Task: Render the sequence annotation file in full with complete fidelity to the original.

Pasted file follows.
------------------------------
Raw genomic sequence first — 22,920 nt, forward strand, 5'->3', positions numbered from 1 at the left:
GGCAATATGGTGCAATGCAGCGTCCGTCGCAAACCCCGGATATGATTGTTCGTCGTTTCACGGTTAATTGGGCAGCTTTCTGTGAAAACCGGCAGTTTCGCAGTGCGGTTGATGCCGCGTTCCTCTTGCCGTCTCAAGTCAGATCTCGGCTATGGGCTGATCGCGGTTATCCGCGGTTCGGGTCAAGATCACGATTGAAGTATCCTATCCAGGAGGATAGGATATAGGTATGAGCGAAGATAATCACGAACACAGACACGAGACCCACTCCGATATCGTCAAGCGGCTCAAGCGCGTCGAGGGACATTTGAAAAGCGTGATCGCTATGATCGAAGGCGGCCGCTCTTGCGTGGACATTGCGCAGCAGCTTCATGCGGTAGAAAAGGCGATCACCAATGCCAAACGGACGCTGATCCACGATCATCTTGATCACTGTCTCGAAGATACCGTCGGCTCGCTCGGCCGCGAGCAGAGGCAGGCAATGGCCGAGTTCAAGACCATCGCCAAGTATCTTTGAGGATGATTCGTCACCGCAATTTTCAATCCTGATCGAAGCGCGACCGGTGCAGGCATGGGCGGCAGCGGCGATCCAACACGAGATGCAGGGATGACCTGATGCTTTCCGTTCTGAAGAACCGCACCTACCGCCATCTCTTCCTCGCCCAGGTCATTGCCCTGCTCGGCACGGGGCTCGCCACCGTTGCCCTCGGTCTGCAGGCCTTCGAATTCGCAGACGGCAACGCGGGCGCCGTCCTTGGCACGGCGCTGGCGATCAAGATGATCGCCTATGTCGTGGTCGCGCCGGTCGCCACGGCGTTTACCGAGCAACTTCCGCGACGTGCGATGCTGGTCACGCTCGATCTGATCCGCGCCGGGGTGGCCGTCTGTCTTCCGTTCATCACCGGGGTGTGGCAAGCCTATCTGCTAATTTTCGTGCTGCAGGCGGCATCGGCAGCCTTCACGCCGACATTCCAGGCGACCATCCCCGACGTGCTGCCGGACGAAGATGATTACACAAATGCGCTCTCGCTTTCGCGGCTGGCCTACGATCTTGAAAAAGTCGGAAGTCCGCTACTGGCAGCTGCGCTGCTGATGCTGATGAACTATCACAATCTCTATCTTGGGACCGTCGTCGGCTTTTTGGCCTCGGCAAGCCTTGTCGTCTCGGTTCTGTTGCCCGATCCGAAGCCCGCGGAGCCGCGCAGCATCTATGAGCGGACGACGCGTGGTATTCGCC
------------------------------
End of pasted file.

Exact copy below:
Raw genomic sequence first — 22,920 nt, forward strand, 5'->3', positions numbered from 1 at the left:
GGCAATATGGTGCAATGCAGCGTCCGTCGCAAACCCCGGATATGATTGTTCGTCGTTTCACGGTTAATTGGGCAGCTTTCTGTGAAAACCGGCAGTTTCGCAGTGCGGTTGATGCCGCGTTCCTCTTGCCGTCTCAAGTCAGATCTCGGCTATGGGCTGATCGCGGTTATCCGCGGTTCGGGTCAAGATCACGATTGAAGTATCCTATCCAGGAGGATAGGATATAGGTATGAGCGAAGATAATCACGAACACAGACACGAGACCCACTCCGATATCGTCAAGCGGCTCAAGCGCGTCGAGGGACATTTGAAAAGCGTGATCGCTATGATCGAAGGCGGCCGCTCTTGCGTGGACATTGCGCAGCAGCTTCATGCGGTAGAAAAGGCGATCACCAATGCCAAACGGACGCTGATCCACGATCATCTTGATCACTGTCTCGAAGATACCGTCGGCTCGCTCGGCCGCGAGCAGAGGCAGGCAATGGCCGAGTTCAAGACCATCGCCAAGTATCTTTGAGGATGATTCGTCACCGCAATTTTCAATCCTGATCGAAGCGCGACCGGTGCAGGCATGGGCGGCAGCGGCGATCCAACACGAGATGCAGGGATGACCTGATGCTTTCCGTTCTGAAGAACCGCACCTACCGCCATCTCTTCCTCGCCCAGGTCATTGCCCTGCTCGGCACGGGGCTCGCCACCGTTGCCCTCGGTCTGCAGGCCTTCGAATTCGCAGACGGCAACGCGGGCGCCGTCCTTGGCACGGCGCTGGCGATCAAGATGATCGCCTATGTCGTGGTCGCGCCGGTCGCCACGGCGTTTACCGAGCAACTTCCGCGACGTGCGATGCTGGTCACGCTCGATCTGATCCGCGCCGGGGTGGCCGTCTGTCTTCCGTTCATCACCGGGGTGTGGCAAGCCTATCTGCTAATTTTCGTGCTGCAGGCGGCATCGGCAGCCTTCACGCCGACATTCCAGGCGACCATCCCCGACGTGCTGCCGGACGAAGATGATTACACAAATGCGCTCTCGCTTTCGCGGCTGGCCTACGATCTTGAAAAAGTCGGAAGTCCGCTACTGGCAGCTGCGCTGCTGATGCTGATGAACTATCACAATCTCTATCTTGGGACCGTCGTCGGCTTTTTGGCCTCGGCAAGCCTTGTCGTCTCGGTTCTGTTGCCCGATCCGAAGCCCGCGGAGCCGCGCAGCATCTATGAGCGGACGACGCGTGGTATTCGCC